Ardent 399 admirers feel otherwise. The extraordinary sow — the oldest-known female with cubs alive today in the Greater Yellowstone Ecosystem — is widely considered an ambassador of her species, and she’s a force attracting legions of tourists who bolster the local economy. Fans argue that the famous bear, her progeny and other habituated, roadside grizzlies do deserve continued special treatment.
“The bears are the draw, in my opinion,” Rochester, New York photographer Tom Knauss said from the road shoulder Wednesday. “The peaks are nice and all that, but people come to see the bears — they really do.”
“To euthanize them,” he said, “would be a big mistake.”
Knauss called for the Park Service to “rethink” what it takes to keep bears with 399’s bloodlines alive. Officials could strategically place road-killed ungulate carcasses in the national park, he said, to dissuade their departure. That’s an idea his partner, Ricki Swanson, thought was wise.
“We feed the damn elk on the [National Elk Refuge] to keep them out of town,” Swanson said. “All the things they say they can’t do because it’s not natural, they’re already doing.”
Knauss and Swanson were not ready to write bear 399’s four 2-year-olds off, but other roadside spectators took a dimmer view of the youngsters’ prospects.
Roadside grizzlies should be managed to preserve viewing opportunities for the public, Alpine resident Walt Ackerman said. “They should be considered golden ambassadors of their species,” he said, “and that should transcend boundaries and transcend agencies.”
He recognized that’s not the reality, however.
“They’re doomed,” Ackerman said of the subadults. “And the reason they’re doomed is because the U.S. Fish and Wildlife Service and the park — and this is my opinion — has made it obvious that they’re trying to kill the next generation of roadside bears.”
Interagency Grizzly Bear Study Team data suggests that bear 399 descendents, which learn to tolerate people, fare poorly relative to most grizzlies, Thompson said. Research focused on the Northern Continental Divide Ecosystem’s grizzlies shows that survival increases steadily with age: 61 percent of cubs survive their first year out of the den, while 68 percent of yearlings monitored make it through year two. By the subadult life stage, annual survival rates spike to 85 percent and some 95 percent of adult grizzlies survive any given year, according to the research.
A study team “parentage analysis” suggests there are “16 to 17” individuals that are “known or likely offspring” of bear 399, not counting her current litter, Thompson said. Of those bears, five were captured and killed as a result of conflict — most recently, Grizzly 962, a 4-year-old female from world-famous sow’s previous litter. Two more bear 399 cubs were killed by vehicle strikes. “One to two” more died from undetermined natural causes, he said.
Only four of 399’s known offspring that have been captured — less than a quarter — have no known conflict history, Thompson said. Four more were captured and relocated as a result of conflict. Three of those bears whereabouts are unknown, he said, and the fourth, a female from the same litter as 962, is now a problem bear that’s frequenting residential areas in Red Lodge, Montana.
“What’s going on (with 399), it’s not a good scenario for her and for other bears,” Thompson said. “Having grizzlies walking through downtown Jackson doesn’t help grizzly bears as a whole.”
Red Top Meadows resident Cindy Campbell, a longtime grizzly bear activist, said she’s focusing her energy on the silver linings of the bear 399 clan’s wanderings. The five-grizzly family, she pointed out, more or less beelined it for ranchland in southern Jackson Hole after emerging from the den over Easter weekend. There were no reports, she said and Thompson confirmed, of the grizzlies getting into human-related foods.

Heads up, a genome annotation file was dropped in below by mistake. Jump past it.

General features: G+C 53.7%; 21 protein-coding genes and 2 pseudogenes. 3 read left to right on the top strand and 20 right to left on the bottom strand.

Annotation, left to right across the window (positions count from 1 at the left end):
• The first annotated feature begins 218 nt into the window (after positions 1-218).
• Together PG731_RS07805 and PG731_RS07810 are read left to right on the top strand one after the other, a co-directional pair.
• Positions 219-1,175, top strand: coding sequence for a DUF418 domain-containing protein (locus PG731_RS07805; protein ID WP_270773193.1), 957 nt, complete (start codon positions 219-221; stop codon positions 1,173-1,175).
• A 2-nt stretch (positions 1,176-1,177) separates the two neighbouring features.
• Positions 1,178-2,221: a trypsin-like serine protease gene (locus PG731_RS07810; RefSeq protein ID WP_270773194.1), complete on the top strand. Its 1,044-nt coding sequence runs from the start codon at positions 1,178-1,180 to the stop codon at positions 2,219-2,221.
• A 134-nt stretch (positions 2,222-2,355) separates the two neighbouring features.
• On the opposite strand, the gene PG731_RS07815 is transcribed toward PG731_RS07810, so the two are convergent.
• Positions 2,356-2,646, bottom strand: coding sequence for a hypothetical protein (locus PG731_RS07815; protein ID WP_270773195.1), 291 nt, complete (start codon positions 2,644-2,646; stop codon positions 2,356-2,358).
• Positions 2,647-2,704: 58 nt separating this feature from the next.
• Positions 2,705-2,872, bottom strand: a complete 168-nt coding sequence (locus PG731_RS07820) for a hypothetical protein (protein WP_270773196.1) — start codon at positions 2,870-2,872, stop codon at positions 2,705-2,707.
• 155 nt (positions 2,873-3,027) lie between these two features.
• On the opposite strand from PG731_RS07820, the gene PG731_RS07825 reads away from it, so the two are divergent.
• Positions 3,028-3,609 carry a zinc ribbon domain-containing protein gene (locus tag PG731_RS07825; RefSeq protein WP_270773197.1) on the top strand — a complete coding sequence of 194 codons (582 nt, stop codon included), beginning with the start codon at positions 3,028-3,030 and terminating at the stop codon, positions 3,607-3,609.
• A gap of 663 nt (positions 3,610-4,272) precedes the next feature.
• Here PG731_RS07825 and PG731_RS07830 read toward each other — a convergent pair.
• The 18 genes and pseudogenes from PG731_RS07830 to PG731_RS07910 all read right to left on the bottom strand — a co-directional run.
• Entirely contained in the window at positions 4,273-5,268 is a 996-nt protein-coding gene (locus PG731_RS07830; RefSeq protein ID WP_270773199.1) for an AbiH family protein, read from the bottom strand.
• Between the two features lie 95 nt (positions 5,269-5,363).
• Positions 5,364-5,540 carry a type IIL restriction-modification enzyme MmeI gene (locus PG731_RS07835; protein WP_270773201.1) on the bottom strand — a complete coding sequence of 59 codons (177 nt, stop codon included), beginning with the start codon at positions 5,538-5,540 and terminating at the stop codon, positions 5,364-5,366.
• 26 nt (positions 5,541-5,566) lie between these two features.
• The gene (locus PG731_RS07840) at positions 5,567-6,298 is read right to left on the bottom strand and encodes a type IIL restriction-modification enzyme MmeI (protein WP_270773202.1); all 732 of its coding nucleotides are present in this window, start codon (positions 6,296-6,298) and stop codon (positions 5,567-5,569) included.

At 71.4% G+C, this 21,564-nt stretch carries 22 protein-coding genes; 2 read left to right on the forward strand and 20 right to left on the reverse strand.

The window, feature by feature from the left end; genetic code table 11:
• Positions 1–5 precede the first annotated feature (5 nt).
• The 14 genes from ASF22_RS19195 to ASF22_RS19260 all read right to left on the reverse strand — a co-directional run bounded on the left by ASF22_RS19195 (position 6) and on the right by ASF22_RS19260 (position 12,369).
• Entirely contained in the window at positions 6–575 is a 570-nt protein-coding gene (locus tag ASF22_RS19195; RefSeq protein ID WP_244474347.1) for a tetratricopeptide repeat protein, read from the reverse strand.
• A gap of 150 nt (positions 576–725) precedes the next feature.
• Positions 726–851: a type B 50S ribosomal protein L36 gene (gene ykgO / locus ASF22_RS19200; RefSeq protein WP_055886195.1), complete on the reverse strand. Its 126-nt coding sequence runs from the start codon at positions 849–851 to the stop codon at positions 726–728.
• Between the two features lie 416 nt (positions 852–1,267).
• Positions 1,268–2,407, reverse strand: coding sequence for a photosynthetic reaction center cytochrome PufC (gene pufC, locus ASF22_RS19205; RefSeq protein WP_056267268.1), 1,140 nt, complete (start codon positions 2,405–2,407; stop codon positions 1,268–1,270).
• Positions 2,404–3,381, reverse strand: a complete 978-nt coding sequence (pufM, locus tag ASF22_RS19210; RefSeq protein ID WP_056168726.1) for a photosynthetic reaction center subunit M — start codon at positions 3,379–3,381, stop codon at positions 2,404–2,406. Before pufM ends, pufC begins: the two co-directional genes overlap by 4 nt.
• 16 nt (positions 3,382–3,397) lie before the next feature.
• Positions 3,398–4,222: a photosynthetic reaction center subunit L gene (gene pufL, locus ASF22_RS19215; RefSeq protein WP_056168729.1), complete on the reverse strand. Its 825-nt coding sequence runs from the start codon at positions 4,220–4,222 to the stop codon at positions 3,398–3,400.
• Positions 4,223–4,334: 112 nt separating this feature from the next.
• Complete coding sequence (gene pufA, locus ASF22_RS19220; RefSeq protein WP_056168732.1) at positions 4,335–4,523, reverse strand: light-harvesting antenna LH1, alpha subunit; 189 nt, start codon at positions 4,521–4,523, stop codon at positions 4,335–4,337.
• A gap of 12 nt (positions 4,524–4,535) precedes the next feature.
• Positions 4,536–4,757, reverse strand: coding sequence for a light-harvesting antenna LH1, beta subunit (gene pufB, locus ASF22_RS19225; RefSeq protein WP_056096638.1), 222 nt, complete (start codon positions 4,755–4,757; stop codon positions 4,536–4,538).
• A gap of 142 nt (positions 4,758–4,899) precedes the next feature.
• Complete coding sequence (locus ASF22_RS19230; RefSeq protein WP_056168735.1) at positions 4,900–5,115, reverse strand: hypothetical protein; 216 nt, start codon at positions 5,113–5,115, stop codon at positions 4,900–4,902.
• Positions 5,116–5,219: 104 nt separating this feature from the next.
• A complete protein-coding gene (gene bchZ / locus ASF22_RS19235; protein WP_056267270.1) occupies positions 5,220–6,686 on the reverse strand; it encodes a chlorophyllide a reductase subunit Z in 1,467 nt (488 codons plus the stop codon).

“Let’s celebrate small victories,” Campbell said. “Maybe it’s not so small that her and her family just spent however many days in the (southern) Jackson Hole valley with zero conflicts.”
Another cause for optimism Campbell perceived was increased public awareness and a policy shift. Bear 399, she said, has been a catalyst for change, encouraging residents to tuck away bear attractants and motivating the Teton County Board of Commissioners to require bear-proof trash cans and dumpsters throughout Jackson Hole.
“Grizzly 399 came through town on a white horse and said, ‘This is screwed up, that’s screwed up,’” Campbell said. “And in the last year, our community stepped up, to a certain degree.”
There’s a new initiative, Jackson Hole Bear Solutions, that’s providing free bear-resistant trash cans, livestock feed containers and electric fencing to residents who request it. Ackerman, the Alpine resident, helped get that program off the ground, convincing the nonprofit Wyoming Wildlife Advocates to take it on.
“It’s an effort to try to solve some of the problems,” he said. “It’s better than doing nothing, and nobody was doing anything.”
Mangelsen, meanwhile, is also contributing to the chorus calling on wildlife managers to change plans for handling the subadult grizzlies once they strike out on their own. The fivesome’s behavior, he contended, should not necessarily be construed as “conflict,” just because they access human goods left out for the taking.
“It used to be like three strikes,” Mangelsen said. “Saying we’re not going to tolerate one strike now, that’s a pretty lousy way to manage a species on the endangered species list.”
But Thompson said the problem-bear policy was never so simple. Relocation is never predetermined, he said, and there’s no concrete number of grizzly bear blunders managers condone — even if their tolerance of missteps has diminished.
“Twenty years ago you could maybe move a bear, even within the recovery zone, and it could find a vacant home range to make a living as a young bear,” Thompson said. “But the likelihood of that now is very low.”
Wyoming’s large carnivore manager repeated his preliminary plans for bear 399’s offspring.
“If any of those bears are involved in a conflict involving food-rewards or something like that,” Thompson said, “I do not feel it’d be appropriate to relocate them.”
WyoFile is an independent nonprofit news organization focused on Wyoming people, places and policy.